Cuneiform tablets from the time of Hammurabi, recently discovered in the ruins of Nippur, indicate that the alphabet did not always begin with the eponymous letters "a" and "b".
The Babylonians, hellbent on doing everything in 60s, derived a 60-letter phonetic alphabet from their pictographic cuneiform alphabet. This, far from being overly complex, fitted the spoken Babylonian language perfectly. For example, there were 4 forms of the "q" sound which are utterly indistinguishable to Western ears.
There was apparently a bit of opposition to the laws of Hammurabi from traditionalists, religious nutters, and people suffering from lead poisoning. One such faction was a group which we will call the "Angry Sons of Tiamat" for reasons of brevity. In actual Babylonian,their name was a 37-word phrase, each word of which (by happenstance) happened to begin with one of the first 37 letters of the Babylonian alphabet, in order. This was a bit of a mouthful to say at one time, or even to write, and history recorded its first widespread use of an acronym.1
The Angry Sons of Tiamat were indeed quite angry, and held demonstrations, riots, 50-talent-a-plate fund-raisers, political conventions, square-dance competitions, bake sales, and the like to gain support. Their supporters grew to include a sizeable proportion of the Babylonian downtrodden, who weren't too happy about this "eye for an eye" thing not applying to when their own eyes were put out. Soon the 37-letter acronym sprouted on newly-daubed walls2 all over Babylon.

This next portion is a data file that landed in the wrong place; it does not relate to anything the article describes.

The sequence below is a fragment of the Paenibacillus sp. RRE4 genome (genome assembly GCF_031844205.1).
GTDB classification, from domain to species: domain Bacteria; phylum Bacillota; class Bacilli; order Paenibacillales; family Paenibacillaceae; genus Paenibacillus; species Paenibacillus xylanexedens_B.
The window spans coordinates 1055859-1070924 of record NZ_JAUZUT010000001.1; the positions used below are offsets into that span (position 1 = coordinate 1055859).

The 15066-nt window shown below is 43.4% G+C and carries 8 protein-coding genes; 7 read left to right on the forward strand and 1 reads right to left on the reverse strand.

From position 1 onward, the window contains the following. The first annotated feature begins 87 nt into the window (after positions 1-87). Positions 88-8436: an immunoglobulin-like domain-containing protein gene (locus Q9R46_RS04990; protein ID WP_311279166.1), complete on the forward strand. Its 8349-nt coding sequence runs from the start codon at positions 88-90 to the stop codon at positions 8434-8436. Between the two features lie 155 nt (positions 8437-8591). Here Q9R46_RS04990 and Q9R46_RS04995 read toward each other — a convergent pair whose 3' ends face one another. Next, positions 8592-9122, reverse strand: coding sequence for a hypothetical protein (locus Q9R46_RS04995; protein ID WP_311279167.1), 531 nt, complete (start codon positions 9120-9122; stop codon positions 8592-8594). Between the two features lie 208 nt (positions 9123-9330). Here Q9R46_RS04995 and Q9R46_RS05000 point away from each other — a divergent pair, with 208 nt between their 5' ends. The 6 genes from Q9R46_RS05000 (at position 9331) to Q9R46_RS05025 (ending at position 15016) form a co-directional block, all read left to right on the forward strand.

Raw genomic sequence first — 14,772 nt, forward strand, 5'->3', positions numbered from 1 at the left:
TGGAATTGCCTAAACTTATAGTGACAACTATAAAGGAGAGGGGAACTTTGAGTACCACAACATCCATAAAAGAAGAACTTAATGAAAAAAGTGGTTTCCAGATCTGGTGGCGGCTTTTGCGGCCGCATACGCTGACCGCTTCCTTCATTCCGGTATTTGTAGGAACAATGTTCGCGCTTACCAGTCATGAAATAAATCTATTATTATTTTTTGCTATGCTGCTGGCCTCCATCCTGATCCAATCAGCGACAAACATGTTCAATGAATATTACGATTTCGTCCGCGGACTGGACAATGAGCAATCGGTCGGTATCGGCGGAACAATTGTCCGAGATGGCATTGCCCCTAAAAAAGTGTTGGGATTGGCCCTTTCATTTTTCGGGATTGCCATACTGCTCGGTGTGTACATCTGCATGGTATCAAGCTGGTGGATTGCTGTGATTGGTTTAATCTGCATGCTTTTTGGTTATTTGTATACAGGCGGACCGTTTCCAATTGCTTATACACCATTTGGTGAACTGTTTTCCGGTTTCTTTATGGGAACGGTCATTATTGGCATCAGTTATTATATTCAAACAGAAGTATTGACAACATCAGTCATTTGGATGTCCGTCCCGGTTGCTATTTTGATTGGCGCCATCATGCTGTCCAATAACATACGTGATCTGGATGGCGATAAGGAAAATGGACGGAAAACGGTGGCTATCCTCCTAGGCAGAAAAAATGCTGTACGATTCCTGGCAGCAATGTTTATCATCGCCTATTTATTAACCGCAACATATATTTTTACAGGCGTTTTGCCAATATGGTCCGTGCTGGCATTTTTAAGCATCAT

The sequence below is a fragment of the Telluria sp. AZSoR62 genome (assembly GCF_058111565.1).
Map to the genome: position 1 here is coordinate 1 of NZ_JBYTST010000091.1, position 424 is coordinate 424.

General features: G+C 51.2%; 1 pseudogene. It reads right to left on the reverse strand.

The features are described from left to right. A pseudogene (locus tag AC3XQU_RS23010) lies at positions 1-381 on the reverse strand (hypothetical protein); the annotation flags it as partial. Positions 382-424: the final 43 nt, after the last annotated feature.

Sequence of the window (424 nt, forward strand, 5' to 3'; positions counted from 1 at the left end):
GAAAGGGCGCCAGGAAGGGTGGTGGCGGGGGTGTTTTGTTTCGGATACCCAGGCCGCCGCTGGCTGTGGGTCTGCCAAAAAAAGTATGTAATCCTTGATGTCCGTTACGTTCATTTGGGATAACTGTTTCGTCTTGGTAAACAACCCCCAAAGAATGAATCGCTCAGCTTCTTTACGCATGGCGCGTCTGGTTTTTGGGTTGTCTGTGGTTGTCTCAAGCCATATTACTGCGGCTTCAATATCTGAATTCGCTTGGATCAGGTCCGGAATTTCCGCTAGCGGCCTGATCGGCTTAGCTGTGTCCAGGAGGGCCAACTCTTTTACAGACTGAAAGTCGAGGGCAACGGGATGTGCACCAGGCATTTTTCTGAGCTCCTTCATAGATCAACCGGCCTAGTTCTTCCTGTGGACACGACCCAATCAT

After one particularly violent and chaotic political convention/bake sale, Hammurabi decided he had had enough, and moved to suppress the Angry Sons. His troops faced stiff opposition. In the struggle, most of the city burned to the ground. Eventually the last Angry Son had his body thrown to the crocodiles in the Tigris and there was peace.
Just to show how serious he was about keeping the erstwhile Sons from coming back, Hammurabi decided upon one more reform: To make sure the hated acronym was never used again, he decreed that henceforth 36 of the 37 letters in the acronym would be removed permanently from the Bablyonian alphabet! He also decreed that all tablets with even one of these letters should be destroyed (requiring that his law code be re-written, obviously).
The exception was "iot" which was the only letter from the acronym in Hammurabi's own name. He nevertheless buried "iot" down in the remainder of the alphabet.3
The thirty-eighth letter was "alef" and the thirty-ninth was "bet". These became the new first two letters of the alphabet. The Babylonians passed it down to the Greeks who passed it on the the rest of the Western world. Note that the alphabets of the various Semitic languages also begin with these letters.
A faction of the Sons slipped away to Nippur and turned inward, writing mystical texts written in the full alphabet which were kept secret from the uninitiated. They survived until wiped out by the Arab conquest of Nippur in 622.4
1Perhaps the first name contrived for an acronym, who knows?
2The trouble with cuneiform is, you have to do your writing in wet clay. Now throw away those 5.25" diskettes.
3Hence, an "i" for an "i".
4The Sons' influence has not entirely gone away. Hammurabi's bureaucrats picked up the idea of the acronym from the Sons and passed it down through all the succeeding civilizations to the present day!